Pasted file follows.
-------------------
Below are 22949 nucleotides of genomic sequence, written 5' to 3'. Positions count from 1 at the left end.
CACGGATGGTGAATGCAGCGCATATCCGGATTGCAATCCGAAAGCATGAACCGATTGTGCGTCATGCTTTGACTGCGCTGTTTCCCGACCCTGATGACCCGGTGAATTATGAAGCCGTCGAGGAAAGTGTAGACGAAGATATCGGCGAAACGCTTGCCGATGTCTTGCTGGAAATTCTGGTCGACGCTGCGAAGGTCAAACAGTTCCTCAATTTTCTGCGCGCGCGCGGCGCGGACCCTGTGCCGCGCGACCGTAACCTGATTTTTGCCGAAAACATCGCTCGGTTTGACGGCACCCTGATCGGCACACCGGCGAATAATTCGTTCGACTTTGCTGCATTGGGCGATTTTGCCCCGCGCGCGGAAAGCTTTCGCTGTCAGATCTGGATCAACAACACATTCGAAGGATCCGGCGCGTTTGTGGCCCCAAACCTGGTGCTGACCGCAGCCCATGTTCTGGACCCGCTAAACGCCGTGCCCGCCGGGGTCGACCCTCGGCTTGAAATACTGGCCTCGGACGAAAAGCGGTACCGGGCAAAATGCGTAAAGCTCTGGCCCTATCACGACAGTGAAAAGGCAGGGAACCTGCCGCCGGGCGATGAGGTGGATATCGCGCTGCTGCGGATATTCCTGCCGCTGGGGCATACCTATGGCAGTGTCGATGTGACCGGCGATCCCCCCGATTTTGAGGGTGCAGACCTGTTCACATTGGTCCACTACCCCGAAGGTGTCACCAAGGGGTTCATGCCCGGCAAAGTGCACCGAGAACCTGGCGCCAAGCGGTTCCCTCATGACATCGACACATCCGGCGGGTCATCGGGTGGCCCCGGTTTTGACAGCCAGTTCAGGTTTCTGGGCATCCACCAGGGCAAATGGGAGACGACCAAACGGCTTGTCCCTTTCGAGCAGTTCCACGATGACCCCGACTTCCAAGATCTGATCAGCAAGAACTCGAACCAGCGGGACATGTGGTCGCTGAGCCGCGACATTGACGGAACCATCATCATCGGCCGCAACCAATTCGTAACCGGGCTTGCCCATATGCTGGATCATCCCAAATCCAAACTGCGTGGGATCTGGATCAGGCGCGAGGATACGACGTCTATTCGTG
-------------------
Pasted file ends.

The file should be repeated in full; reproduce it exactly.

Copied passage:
Below are 22949 nucleotides of genomic sequence, written 5' to 3'. Positions count from 1 at the left end.
CACGGATGGTGAATGCAGCGCATATCCGGATTGCAATCCGAAAGCATGAACCGATTGTGCGTCATGCTTTGACTGCGCTGTTTCCCGACCCTGATGACCCGGTGAATTATGAAGCCGTCGAGGAAAGTGTAGACGAAGATATCGGCGAAACGCTTGCCGATGTCTTGCTGGAAATTCTGGTCGACGCTGCGAAGGTCAAACAGTTCCTCAATTTTCTGCGCGCGCGCGGCGCGGACCCTGTGCCGCGCGACCGTAACCTGATTTTTGCCGAAAACATCGCTCGGTTTGACGGCACCCTGATCGGCACACCGGCGAATAATTCGTTCGACTTTGCTGCATTGGGCGATTTTGCCCCGCGCGCGGAAAGCTTTCGCTGTCAGATCTGGATCAACAACACATTCGAAGGATCCGGCGCGTTTGTGGCCCCAAACCTGGTGCTGACCGCAGCCCATGTTCTGGACCCGCTAAACGCCGTGCCCGCCGGGGTCGACCCTCGGCTTGAAATACTGGCCTCGGACGAAAAGCGGTACCGGGCAAAATGCGTAAAGCTCTGGCCCTATCACGACAGTGAAAAGGCAGGGAACCTGCCGCCGGGCGATGAGGTGGATATCGCGCTGCTGCGGATATTCCTGCCGCTGGGGCATACCTATGGCAGTGTCGATGTGACCGGCGATCCCCCCGATTTTGAGGGTGCAGACCTGTTCACATTGGTCCACTACCCCGAAGGTGTCACCAAGGGGTTCATGCCCGGCAAAGTGCACCGAGAACCTGGCGCCAAGCGGTTCCCTCATGACATCGACACATCCGGCGGGTCATCGGGTGGCCCCGGTTTTGACAGCCAGTTCAGGTTTCTGGGCATCCACCAGGGCAAATGGGAGACGACCAAACGGCTTGTCCCTTTCGAGCAGTTCCACGATGACCCCGACTTCCAAGATCTGATCAGCAAGAACTCGAACCAGCGGGACATGTGGTCGCTGAGCCGCGACATTGACGGAACCATCATCATCGGCCGCAACCAATTCGTAACCGGGCTTGCCCATATGCTGGATCATCCCAAATCCAAACTGCGTGGGATCTGGATCAGGCGCGAGGATACGACGTCTATTCGTG